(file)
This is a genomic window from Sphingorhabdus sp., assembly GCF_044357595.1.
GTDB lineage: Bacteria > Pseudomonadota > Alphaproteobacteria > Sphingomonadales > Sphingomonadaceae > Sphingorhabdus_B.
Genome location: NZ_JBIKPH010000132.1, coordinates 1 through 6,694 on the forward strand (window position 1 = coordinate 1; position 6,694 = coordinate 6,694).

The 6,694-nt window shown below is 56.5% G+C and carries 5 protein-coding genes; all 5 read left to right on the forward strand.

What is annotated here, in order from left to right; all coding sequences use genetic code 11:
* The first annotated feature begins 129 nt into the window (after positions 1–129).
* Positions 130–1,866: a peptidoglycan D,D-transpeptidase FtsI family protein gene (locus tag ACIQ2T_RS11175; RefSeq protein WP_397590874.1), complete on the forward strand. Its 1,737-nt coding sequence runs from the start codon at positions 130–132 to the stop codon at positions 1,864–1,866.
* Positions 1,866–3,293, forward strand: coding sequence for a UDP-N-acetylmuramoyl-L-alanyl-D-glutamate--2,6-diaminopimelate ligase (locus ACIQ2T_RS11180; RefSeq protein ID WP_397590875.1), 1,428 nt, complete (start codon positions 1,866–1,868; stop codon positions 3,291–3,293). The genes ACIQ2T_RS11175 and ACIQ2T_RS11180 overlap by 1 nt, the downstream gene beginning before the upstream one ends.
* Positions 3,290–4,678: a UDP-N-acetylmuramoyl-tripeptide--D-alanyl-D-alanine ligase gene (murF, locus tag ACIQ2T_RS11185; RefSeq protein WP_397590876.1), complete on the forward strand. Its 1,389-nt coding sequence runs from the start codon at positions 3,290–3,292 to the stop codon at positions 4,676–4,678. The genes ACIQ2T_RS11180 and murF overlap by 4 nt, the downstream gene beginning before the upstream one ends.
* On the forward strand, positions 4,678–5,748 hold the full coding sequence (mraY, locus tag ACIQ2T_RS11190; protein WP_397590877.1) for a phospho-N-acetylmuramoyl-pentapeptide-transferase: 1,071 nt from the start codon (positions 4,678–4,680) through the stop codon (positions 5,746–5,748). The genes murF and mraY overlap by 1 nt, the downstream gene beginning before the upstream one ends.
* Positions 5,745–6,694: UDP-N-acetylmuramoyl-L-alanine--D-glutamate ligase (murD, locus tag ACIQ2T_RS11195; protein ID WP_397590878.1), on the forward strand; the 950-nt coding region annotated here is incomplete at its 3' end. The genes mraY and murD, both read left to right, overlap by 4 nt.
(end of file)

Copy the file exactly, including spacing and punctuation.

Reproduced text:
This is a genomic window from Sphingorhabdus sp., assembly GCF_044357595.1.
GTDB lineage: Bacteria > Pseudomonadota > Alphaproteobacteria > Sphingomonadales > Sphingomonadaceae > Sphingorhabdus_B.
Genome location: NZ_JBIKPH010000132.1, coordinates 1 through 6,694 on the forward strand (window position 1 = coordinate 1; position 6,694 = coordinate 6,694).

The 6,694-nt window shown below is 56.5% G+C and carries 5 protein-coding genes; all 5 read left to right on the forward strand.

What is annotated here, in order from left to right; all coding sequences use genetic code 11:
* The first annotated feature begins 129 nt into the window (after positions 1–129).
* Positions 130–1,866: a peptidoglycan D,D-transpeptidase FtsI family protein gene (locus tag ACIQ2T_RS11175; RefSeq protein WP_397590874.1), complete on the forward strand. Its 1,737-nt coding sequence runs from the start codon at positions 130–132 to the stop codon at positions 1,864–1,866.
* Positions 1,866–3,293, forward strand: coding sequence for a UDP-N-acetylmuramoyl-L-alanyl-D-glutamate--2,6-diaminopimelate ligase (locus ACIQ2T_RS11180; RefSeq protein ID WP_397590875.1), 1,428 nt, complete (start codon positions 1,866–1,868; stop codon positions 3,291–3,293). The genes ACIQ2T_RS11175 and ACIQ2T_RS11180 overlap by 1 nt, the downstream gene beginning before the upstream one ends.
* Positions 3,290–4,678: a UDP-N-acetylmuramoyl-tripeptide--D-alanyl-D-alanine ligase gene (murF, locus tag ACIQ2T_RS11185; RefSeq protein WP_397590876.1), complete on the forward strand. Its 1,389-nt coding sequence runs from the start codon at positions 3,290–3,292 to the stop codon at positions 4,676–4,678. The genes ACIQ2T_RS11180 and murF overlap by 4 nt, the downstream gene beginning before the upstream one ends.
* On the forward strand, positions 4,678–5,748 hold the full coding sequence (mraY, locus tag ACIQ2T_RS11190; protein WP_397590877.1) for a phospho-N-acetylmuramoyl-pentapeptide-transferase: 1,071 nt from the start codon (positions 4,678–4,680) through the stop codon (positions 5,746–5,748). The genes murF and mraY overlap by 1 nt, the downstream gene beginning before the upstream one ends.
* Positions 5,745–6,694: UDP-N-acetylmuramoyl-L-alanine--D-glutamate ligase (murD, locus tag ACIQ2T_RS11195; protein ID WP_397590878.1), on the forward strand; the 950-nt coding region annotated here is incomplete at its 3' end. The genes mraY and murD, both read left to right, overlap by 4 nt.